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Stuart Hearn looks at the difference between workplace morale and employee engagement


uman Resource executives the world over are well aware of the value and necessity

of employee engagement. Over the years, we have received a wealth of knowledge in this area in the form of articles and studies, most of which discuss the benefits that can be enjoyed from an engaged workforce, factors that drive engagement and information on how to foster engagement within an organisation. ‘Engagement’ has become a popular buzzword within the human resource community, and although the importance of engagement itself cannot be overlooked or debated, its overuse means that it is all too often

❝ What is workplace morale?

If you have worked in any kind of an office space before, or managed your own team, you will no doubt be familiar with the term ‘morale’. Gen- erally speaking, this term refers to the satisfaction, contentment, and overall attitude of an organisation’s employees. It has traditionally been linked to increased productivity1

as contented

workers are known to be more positive and likely to want to perform well. Companies that fail to prioritise

morale, by taking their employees for granted and fostering a negative work environment, witness increased employee turnover2

Conversely, workplaces that have a reputation of prioritising morale have an easier time when it comes to recruiting promising talent.

Morale has traditionally been linked to increased productivity

confused, or used interchangeably, with the concept of ‘morale’. In order for an organisation to truly understand the importance of engage- ment, as well as how to best promote it within a company, it is integral to first understand the intricate differences between these two terms. What is all too often ignored is that while a happy and satisfied worker certainly plays a significant role, employee engagement is actually much more complex.

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Methods to improve workplace morale

Tere are a number of ways to improve morale. Many of these focus on flexibility, such as the introduction of flexi-time, providing work-from- home options, or permitting time off for important family functions. Organisations have also had success when it comes to actively encouraging employee interactions, such as casual ‘water cooler’ discussions and out-of-office socialising.3 One method of encouraging morale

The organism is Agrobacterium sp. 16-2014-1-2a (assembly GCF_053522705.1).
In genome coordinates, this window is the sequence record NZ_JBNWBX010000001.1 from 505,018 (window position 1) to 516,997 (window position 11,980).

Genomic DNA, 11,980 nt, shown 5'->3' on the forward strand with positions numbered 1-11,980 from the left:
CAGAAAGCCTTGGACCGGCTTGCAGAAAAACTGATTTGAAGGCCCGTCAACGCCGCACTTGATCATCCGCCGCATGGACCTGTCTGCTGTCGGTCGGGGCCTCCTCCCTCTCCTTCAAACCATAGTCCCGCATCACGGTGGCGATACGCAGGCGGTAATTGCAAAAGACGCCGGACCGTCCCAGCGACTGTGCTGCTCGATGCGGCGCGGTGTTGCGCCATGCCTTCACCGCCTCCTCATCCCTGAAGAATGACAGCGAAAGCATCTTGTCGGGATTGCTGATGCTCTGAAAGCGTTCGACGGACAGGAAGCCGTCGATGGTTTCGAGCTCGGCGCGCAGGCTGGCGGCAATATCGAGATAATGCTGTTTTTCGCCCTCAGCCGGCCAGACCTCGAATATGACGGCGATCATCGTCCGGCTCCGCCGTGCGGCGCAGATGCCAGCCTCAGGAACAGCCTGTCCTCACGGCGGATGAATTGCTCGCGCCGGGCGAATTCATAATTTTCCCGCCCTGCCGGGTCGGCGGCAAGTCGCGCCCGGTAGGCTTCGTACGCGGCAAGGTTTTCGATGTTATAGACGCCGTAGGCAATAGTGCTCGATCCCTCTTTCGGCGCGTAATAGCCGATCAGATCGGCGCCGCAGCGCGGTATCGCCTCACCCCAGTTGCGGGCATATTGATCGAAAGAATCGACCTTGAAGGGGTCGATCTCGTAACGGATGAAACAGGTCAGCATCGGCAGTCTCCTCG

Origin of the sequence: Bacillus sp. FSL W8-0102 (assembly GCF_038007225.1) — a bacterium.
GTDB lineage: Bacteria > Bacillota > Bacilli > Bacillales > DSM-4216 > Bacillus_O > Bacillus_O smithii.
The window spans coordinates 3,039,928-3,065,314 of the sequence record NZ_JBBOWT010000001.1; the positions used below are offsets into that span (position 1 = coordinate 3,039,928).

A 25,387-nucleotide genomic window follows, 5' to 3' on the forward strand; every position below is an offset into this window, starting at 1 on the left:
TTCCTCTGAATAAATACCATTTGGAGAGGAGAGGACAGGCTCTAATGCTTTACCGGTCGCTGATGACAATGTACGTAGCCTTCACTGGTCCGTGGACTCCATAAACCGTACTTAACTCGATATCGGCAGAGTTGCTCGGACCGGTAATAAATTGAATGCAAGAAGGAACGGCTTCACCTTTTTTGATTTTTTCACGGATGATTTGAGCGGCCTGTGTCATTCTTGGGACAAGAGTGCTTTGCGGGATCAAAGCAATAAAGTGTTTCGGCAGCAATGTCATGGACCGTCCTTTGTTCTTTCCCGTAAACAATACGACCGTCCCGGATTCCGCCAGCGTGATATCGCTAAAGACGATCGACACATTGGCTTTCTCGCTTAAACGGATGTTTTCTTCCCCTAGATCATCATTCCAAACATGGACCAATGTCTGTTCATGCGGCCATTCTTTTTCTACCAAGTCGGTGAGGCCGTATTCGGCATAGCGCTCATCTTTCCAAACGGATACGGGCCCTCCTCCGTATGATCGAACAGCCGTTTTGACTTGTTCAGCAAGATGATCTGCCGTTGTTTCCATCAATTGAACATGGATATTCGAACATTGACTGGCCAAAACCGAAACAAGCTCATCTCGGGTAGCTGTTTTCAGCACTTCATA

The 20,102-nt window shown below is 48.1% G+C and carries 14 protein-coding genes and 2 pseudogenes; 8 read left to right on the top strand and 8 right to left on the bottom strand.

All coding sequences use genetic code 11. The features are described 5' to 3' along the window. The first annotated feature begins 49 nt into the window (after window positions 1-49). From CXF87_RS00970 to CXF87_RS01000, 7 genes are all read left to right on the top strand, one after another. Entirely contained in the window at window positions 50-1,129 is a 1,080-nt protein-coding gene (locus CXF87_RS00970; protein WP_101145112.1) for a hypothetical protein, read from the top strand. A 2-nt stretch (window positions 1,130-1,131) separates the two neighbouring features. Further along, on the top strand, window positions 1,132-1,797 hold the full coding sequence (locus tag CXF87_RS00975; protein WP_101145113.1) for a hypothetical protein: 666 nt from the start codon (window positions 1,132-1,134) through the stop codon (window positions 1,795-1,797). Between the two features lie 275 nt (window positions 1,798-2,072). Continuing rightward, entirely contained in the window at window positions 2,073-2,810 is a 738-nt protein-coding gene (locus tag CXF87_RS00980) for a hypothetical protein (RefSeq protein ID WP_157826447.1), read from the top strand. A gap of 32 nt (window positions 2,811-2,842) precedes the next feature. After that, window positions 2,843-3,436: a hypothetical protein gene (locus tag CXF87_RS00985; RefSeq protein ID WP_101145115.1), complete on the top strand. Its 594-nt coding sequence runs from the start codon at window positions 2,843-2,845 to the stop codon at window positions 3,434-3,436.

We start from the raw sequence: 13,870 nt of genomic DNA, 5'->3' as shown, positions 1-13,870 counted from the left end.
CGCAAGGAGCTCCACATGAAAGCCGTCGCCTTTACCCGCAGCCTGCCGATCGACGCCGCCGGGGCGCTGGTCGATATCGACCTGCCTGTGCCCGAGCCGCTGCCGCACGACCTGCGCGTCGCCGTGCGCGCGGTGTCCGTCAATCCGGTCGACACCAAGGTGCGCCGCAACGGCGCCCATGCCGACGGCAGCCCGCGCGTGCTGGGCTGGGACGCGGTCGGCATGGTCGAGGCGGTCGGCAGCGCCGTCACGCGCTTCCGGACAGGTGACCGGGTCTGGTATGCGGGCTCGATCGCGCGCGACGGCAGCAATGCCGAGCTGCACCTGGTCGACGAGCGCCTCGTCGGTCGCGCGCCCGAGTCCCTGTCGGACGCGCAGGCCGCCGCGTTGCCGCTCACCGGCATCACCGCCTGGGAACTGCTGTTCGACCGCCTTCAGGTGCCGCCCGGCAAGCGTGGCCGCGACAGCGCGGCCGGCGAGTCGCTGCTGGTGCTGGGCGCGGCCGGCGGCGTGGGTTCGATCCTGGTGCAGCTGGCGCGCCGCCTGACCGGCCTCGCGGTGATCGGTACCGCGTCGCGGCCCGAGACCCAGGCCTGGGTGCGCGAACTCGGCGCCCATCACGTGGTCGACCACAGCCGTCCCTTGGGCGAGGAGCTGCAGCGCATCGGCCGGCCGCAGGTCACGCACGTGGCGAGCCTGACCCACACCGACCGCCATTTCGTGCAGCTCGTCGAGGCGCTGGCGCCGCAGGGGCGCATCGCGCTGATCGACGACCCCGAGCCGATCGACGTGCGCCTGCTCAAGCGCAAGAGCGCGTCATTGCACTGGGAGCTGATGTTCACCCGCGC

is the introduction of ‘creative time’. Google and other companies have

and low profitability.

really made the most of this concept. It involves allowing employees to take time out of their work day in order to pursue creative outlets related to the company. Tis means they can explore projects that excite them, and this enthusiasm stays with them when they get back to their day-to-day work. Given the number of hours we

spend at work each week, these measures of increasing morale are undoubtedly important. Employees who view work purely as an obligation are unlikely to thrive. However, though these measures will certainly work when attempting to boost morale, the same measures will not necessarily work in your efforts to increase employee engagement.

What is employee engagement?

It might be helpful to think of morale as a subset, or one of the main building blocks, of engagement. Tough you won’t have a genuinely engaged employee unless they are content and thriving in a company that prioritises workplace morale, it is true that increased morale in itself will not result in an engaged employee. A truly engaged employee, far from

simply being simply content with their work, is absorbed by it and eager to perform well. Tey are enthusiastic and determined to be productive as they get a sense of accomplishment and pride from going above and beyond expectations. On top of this, they are invested in the success and


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